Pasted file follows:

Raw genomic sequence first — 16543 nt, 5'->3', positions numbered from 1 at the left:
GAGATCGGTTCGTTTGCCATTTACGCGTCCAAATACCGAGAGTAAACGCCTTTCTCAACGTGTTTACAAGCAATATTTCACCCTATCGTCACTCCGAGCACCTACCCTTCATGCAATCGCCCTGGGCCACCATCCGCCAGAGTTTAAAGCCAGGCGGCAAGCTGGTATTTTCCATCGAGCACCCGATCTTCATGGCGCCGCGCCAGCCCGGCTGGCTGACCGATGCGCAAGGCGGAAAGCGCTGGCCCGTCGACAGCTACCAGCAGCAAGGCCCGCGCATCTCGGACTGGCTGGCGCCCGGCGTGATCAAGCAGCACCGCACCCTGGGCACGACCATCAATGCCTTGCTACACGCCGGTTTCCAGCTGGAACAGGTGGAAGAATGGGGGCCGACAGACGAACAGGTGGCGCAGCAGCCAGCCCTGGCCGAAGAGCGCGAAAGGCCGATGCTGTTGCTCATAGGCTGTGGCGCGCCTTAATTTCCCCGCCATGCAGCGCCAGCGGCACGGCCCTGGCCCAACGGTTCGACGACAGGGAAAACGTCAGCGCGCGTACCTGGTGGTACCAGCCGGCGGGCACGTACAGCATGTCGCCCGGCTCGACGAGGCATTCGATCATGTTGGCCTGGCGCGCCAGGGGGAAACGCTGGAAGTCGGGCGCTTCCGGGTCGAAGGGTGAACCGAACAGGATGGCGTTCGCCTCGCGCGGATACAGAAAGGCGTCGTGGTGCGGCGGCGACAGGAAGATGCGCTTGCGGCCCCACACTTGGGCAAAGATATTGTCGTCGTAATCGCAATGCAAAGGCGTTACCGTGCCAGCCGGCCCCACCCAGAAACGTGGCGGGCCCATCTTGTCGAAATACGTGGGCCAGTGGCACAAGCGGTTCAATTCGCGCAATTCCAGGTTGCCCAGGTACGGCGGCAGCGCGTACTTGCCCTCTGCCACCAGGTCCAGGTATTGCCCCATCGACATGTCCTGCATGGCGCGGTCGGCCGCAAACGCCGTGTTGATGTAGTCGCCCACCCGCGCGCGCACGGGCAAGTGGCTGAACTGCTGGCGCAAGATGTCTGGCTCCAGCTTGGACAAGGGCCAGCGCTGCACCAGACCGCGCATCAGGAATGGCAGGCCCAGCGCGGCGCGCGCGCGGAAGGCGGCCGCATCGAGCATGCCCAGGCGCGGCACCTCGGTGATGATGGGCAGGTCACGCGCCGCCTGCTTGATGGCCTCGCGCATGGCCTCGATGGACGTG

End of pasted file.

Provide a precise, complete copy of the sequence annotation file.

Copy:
Raw genomic sequence first — 16543 nt, 5'->3', positions numbered from 1 at the left:
GAGATCGGTTCGTTTGCCATTTACGCGTCCAAATACCGAGAGTAAACGCCTTTCTCAACGTGTTTACAAGCAATATTTCACCCTATCGTCACTCCGAGCACCTACCCTTCATGCAATCGCCCTGGGCCACCATCCGCCAGAGTTTAAAGCCAGGCGGCAAGCTGGTATTTTCCATCGAGCACCCGATCTTCATGGCGCCGCGCCAGCCCGGCTGGCTGACCGATGCGCAAGGCGGAAAGCGCTGGCCCGTCGACAGCTACCAGCAGCAAGGCCCGCGCATCTCGGACTGGCTGGCGCCCGGCGTGATCAAGCAGCACCGCACCCTGGGCACGACCATCAATGCCTTGCTACACGCCGGTTTCCAGCTGGAACAGGTGGAAGAATGGGGGCCGACAGACGAACAGGTGGCGCAGCAGCCAGCCCTGGCCGAAGAGCGCGAAAGGCCGATGCTGTTGCTCATAGGCTGTGGCGCGCCTTAATTTCCCCGCCATGCAGCGCCAGCGGCACGGCCCTGGCCCAACGGTTCGACGACAGGGAAAACGTCAGCGCGCGTACCTGGTGGTACCAGCCGGCGGGCACGTACAGCATGTCGCCCGGCTCGACGAGGCATTCGATCATGTTGGCCTGGCGCGCCAGGGGGAAACGCTGGAAGTCGGGCGCTTCCGGGTCGAAGGGTGAACCGAACAGGATGGCGTTCGCCTCGCGCGGATACAGAAAGGCGTCGTGGTGCGGCGGCGACAGGAAGATGCGCTTGCGGCCCCACACTTGGGCAAAGATATTGTCGTCGTAATCGCAATGCAAAGGCGTTACCGTGCCAGCCGGCCCCACCCAGAAACGTGGCGGGCCCATCTTGTCGAAATACGTGGGCCAGTGGCACAAGCGGTTCAATTCGCGCAATTCCAGGTTGCCCAGGTACGGCGGCAGCGCGTACTTGCCCTCTGCCACCAGGTCCAGGTATTGCCCCATCGACATGTCCTGCATGGCGCGGTCGGCCGCAAACGCCGTGTTGATGTAGTCGCCCACCCGCGCGCGCACGGGCAAGTGGCTGAACTGCTGGCGCAAGATGTCTGGCTCCAGCTTGGACAAGGGCCAGCGCTGCACCAGACCGCGCATCAGGAATGGCAGGCCCAGCGCGGCGCGCGCGCGGAAGGCGGCCGCATCGAGCATGCCCAGGCGCGGCACCTCGGTGATGATGGGCAGGTCACGCGCCGCCTGCTTGATGGCCTCGCGCATGGCCTCGATGGACGTG